Figure 3: Annualized Returns of High-Quality Portfolios of U.S. Stocks Based on their Valuations since the 1960s
At WisdomTree, we believe that a well-constructed quality strategy can be the cornerstone of an equity portfolio (see here and here). High-quality companies exhibit an ‘all-weather’ behavior that promises a balance between building wealth over the long term while protecting the portfolio during economic downturns. However, in 2022, secondary tilts were incredibly important. Value stocks benefitted from central banks’ hawkishness, leaning on their low implied duration to deliver outstanding performance in a particularly hard year for equities. Among quality-focused strategies, the one with a value tilt delivered outperformance on average, and the one with a growth tilt tended to underperform.
Looking forward to 2023, recession risk continues to hang over the market like the sword of Damocles. While inflation has shown signs of easing, we expect central banks to remain hawkish around the globe as inflation is still very meaningfully above targets. The recent coordinated communication plan by Federal Reserve Federal Open Market Committee members is a further example of this continued hawkishness. With markets facing many of the same issues in 2023 that they faced in the second half of 2022, it looks like resilient investments that tilt to quality and value that have done particularly well in 2022 could continue to benefit.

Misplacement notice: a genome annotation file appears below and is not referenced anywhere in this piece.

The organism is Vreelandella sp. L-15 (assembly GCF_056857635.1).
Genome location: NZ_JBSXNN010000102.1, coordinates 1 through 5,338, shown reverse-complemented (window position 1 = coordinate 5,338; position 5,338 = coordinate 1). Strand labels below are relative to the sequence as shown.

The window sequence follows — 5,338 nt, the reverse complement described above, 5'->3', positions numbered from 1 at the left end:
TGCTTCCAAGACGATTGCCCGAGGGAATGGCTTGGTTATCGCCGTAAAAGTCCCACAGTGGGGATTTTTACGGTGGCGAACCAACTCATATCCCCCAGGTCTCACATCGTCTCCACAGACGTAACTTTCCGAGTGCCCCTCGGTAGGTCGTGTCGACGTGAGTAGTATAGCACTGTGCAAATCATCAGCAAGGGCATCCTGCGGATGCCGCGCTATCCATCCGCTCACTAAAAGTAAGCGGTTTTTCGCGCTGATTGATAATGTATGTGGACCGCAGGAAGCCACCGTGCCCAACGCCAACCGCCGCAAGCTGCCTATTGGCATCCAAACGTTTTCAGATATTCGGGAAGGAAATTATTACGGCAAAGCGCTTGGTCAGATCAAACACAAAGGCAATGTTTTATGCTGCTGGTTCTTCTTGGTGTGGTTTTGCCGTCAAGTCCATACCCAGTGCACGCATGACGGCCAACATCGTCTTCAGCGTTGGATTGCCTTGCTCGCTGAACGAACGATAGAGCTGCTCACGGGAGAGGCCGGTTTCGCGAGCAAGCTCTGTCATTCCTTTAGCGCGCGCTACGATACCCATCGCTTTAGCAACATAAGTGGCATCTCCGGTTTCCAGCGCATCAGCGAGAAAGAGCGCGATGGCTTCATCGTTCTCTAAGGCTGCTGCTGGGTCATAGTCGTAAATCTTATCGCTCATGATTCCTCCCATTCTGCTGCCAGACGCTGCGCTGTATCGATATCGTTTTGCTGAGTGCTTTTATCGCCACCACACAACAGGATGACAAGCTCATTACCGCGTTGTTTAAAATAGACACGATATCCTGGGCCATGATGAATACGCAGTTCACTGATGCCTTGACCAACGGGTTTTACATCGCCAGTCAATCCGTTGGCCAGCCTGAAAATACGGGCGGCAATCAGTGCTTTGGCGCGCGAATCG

Quality Dividend Growth—A Recognized Quality Strategy with a Successful Track Record
At WisdomTree, our “Quality Dividend Growth” strategies aim to leverage this quality and value partnership in the most efficient way. Our strategy, with $11.6 billion2 under management globally, focuses on high-quality companies that can grow their dividends.
Our ETF portfolio is constructed around dividend paying companies with the best-combined rank of earnings growth, ROE and return on assets within a universe of companies with sustainable dividend policies. Stocks are also risk-tested using a proprietary risk screen (Composite Risk Score), which uses quality and momentum metrics to rank companies and screen out the riskiest companies and potential value traps. Each company is then weighted based on its cash dividend paid (market capitalization x dividend yield), which introduces valuation discipline in this high-quality portfolio. Those steps in combination deliver a thoughtfully blended exposure to quality and value.
Figure 4 illustrates how the WisdomTree U.S. Quality Dividend Growth Fund (DGRW) delivers high exposure to profitability but also negative exposure to growth.
Figure 4: Factor Exposure of WisdomTree U.S. Quality Dividend Growth Fund
1 Sources: WisdomTree, Bloomberg. 1/31/13–1/31/23. Growth is proxied by the MSCI World Growth Net TR Index. Value is proxied by the MSCI World Value Net TR Index. Quality is proxied by MSCI World Quality Net TR Index. The remaining four factors (Min Vol, High Dividend, Small Cap and Momentum) are also proxied by indexes in the MSCI families. Past performance is not indicative of future results and any investment may go down in value.
2 As of 2/8/23.
Originally published 09 March 2023.
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Important Risks and Disclosure Related to this Article
There are risks associated with investing, including the possible loss of principal. Funds focusing their investments on certain sectors increase their vulnerability to any single economic or regulatory development. This may result in greater share price volatility. Dividends are not guaranteed, and a company currently paying dividends may cease paying dividends at any time. Please read the Fund’s prospectus for specific details regarding the Fund’s risk profile.
Pierre Debru is an employee of WisdomTree UK Limited, a European subsidiary of WisdomTree Asset Management Inc.’s parent company, WisdomTree Investments, Inc.